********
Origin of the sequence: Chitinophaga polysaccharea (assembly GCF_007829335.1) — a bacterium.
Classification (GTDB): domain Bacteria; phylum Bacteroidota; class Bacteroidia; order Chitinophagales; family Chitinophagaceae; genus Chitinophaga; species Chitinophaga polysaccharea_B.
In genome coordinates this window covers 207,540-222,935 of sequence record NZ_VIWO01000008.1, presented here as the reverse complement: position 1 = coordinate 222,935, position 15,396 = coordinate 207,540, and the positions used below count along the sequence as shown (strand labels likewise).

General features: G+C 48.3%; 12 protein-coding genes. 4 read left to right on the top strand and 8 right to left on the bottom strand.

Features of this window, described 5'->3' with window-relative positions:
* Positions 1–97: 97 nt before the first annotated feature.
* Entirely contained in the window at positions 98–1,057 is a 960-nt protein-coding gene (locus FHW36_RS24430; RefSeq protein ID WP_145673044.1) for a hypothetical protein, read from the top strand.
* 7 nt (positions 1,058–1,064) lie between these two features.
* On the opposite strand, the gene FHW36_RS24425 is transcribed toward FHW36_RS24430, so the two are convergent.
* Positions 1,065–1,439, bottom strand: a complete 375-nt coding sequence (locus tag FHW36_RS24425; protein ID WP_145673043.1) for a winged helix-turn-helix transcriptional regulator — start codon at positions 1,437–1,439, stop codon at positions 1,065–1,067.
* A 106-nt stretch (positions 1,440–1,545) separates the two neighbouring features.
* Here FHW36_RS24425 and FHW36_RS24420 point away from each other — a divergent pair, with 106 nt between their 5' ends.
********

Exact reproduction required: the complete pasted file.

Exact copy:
Origin of the sequence: Chitinophaga polysaccharea (assembly GCF_007829335.1) — a bacterium.
Classification (GTDB): domain Bacteria; phylum Bacteroidota; class Bacteroidia; order Chitinophagales; family Chitinophagaceae; genus Chitinophaga; species Chitinophaga polysaccharea_B.
In genome coordinates this window covers 207,540-222,935 of sequence record NZ_VIWO01000008.1, presented here as the reverse complement: position 1 = coordinate 222,935, position 15,396 = coordinate 207,540, and the positions used below count along the sequence as shown (strand labels likewise).

General features: G+C 48.3%; 12 protein-coding genes. 4 read left to right on the top strand and 8 right to left on the bottom strand.

Features of this window, described 5'->3' with window-relative positions:
* Positions 1–97: 97 nt before the first annotated feature.
* Entirely contained in the window at positions 98–1,057 is a 960-nt protein-coding gene (locus FHW36_RS24430; RefSeq protein ID WP_145673044.1) for a hypothetical protein, read from the top strand.
* 7 nt (positions 1,058–1,064) lie between these two features.
* On the opposite strand, the gene FHW36_RS24425 is transcribed toward FHW36_RS24430, so the two are convergent.
* Positions 1,065–1,439, bottom strand: a complete 375-nt coding sequence (locus tag FHW36_RS24425; protein ID WP_145673043.1) for a winged helix-turn-helix transcriptional regulator — start codon at positions 1,437–1,439, stop codon at positions 1,065–1,067.
* A 106-nt stretch (positions 1,440–1,545) separates the two neighbouring features.
* Here FHW36_RS24425 and FHW36_RS24420 point away from each other — a divergent pair, with 106 nt between their 5' ends.